Overseas study programs offer a variety of living accommodations (university housing, apartment, homestay, etc.). This post is to help you decide if a homestay, which is simply living with a local family, is a good fit for you.
Depending on where you're studying, safety may or may not be a major concern, but safety is always relative. An area deemed safe is not safe in every situation and vice versa. Since I studied in Brazil, violence is a major issue due to inequality, so safety was very significant in my case. Therefore, it's important to know that when you live with a local family, you're less likely to encounter abuse, crime, etc. because the people you're staying with are looking out for you. If you live in an apartment with roommates, there's no local there to mitigate unfavorable situations and there's no rules in place to prevent these types of unfortunate events from occurring. Fortunately, if you live in a homestay, you're less at risk of experiencing life altering or life threatening situations in your living space.
On a more positive note, there are major benefits from living in a homestay. For example, my homestay offers two meals a day. This usually translates to breakfast and dinner being provided for me. I also don't have to do my laundry. There are some homestays that have a gym or a pool.
If I find that I don't mesh well with my host family or the location isn't convenient, I can request to live in another homestay that better suits my needs and expectations. In terms of budgeting, homestays are ideal because a certain amount of your program cost is already allocated toward living expenses, so you don't have to deal with paying rent or finding a subleaser if you decide to move. Ultimately, the flexibility that homestays offer is a plus.
3. Cultural Immersion
Living in a homestay will teach you everyday valuable communication skills and potentially the language of the region. Depending on your host family's openness, you'll feel like you have a family/home away from home.
1. Strictly Business
In some cases, host families are kind and make sure that you're enjoying your stay, but they're not interested in having a close relationship with you. This is not always a negative, depending on the situation, but it can create a communication barrier. You also may notice that certain things are off limits to you, but not to your host family. For example, you may feel a little excluded because your host provides you with food that's different from what they eat. Or maybe you have to ask your host in advance to wash your clothes, and there's a great possibility that you may be told to do it another day because they want to wash their clothes. This particular con can make you feel like you and your hosts are strangers to one another, or you may enjoy that your homestay is strictly a place to eat and sleep.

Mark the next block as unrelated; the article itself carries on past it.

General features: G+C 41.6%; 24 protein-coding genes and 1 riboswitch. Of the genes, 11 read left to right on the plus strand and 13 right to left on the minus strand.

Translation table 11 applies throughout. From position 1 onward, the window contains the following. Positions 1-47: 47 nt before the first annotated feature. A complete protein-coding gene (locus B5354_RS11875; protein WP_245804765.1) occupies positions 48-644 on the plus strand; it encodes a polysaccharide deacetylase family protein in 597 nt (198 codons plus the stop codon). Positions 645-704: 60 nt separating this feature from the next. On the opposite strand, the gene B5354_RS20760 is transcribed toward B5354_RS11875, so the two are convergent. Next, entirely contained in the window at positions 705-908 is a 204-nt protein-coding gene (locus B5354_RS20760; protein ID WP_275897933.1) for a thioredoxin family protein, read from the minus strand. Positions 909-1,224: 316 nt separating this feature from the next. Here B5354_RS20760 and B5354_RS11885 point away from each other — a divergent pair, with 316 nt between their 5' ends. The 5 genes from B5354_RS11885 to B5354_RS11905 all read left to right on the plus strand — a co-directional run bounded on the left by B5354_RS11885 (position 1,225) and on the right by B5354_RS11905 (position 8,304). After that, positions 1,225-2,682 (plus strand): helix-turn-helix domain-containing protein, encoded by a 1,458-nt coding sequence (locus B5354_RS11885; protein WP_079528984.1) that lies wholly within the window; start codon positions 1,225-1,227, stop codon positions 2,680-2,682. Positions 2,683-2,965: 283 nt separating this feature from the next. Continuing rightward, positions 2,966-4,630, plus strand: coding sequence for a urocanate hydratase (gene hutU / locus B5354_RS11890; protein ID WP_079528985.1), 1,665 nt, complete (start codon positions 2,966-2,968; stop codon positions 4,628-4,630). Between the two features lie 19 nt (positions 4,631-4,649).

2. Restricted to you only
For my program, you're not allowed to have guests at your homestay unless your host approves. As a college student, this can be disappointing. You're used to freedom and doing what you want when you want in your own space. However, homestays limit this freedom. Since it's not technically your space, you're expected to keep your room fairly tidy, no alcohol consumption is allowed, and having guests over is likely to be a rare occasion. Typically, your homestay is a space for only you and not your friends or your significant other.
3. Am I getting my money's worth?
One of the best parts about studying abroad is that you can travel. I believe traveling is one of the aspects that makes the experience worthwhile. I usually traveled 1-2 times per month. Some people prefer to travel nearly every weekend. In this case, you're going to miss many meals that you've already paid to receive. Unfortunately, you're not likely to get that money back, so depending on how money conscious you are, this could be a major downfall of living in a homestay.
Sharing is Caring?
When you live in a homestay, you have to be prepared to be humble. Someone is opening their home to you. If you are discomforted by the rules and the lack of freedom, remember that they are just as discomforted from inviting a stranger into their household. Regardless of the relationship you develop with your host, I encourage you to remain open-minded because your living space is such a small portion of your study abroad experience.
Sometimes you just don't like the food your host cooks. Sometimes your host tidies up things that you already had the way you wanted them to be. Sometimes you just want to cook for yourself instead of someone always cooking for you. I could go on and on about preferences in lifestyle that matter to each of us, but the reality is that it's different for everyone and in the grand scheme of things it's an easy challenge to overcome. Not a fan of your host's cooking? Remind yourself that you should be grateful that you have food to eat on a daily basis. Is your host tidying up after you? Politely ask them to stop. Interested in using your host's kitchen on a regular basis? Again, just ask. These inconveniences will turn out to be minuscule in comparison to your overall experience.
IN THE END...
Living in a homestay has its advantages, disadvantages, and some unfavorable in-between areas, but it's sure to be an experience that will help you grow. The ultimate goal is to learn how to navigate unfamiliar situations and living in a homestay is a rewarding way to do so.
Thanks for reading! Até próxima vez, minhas pessoas lindas, keep life sweet and never stop feeding your soul. -xo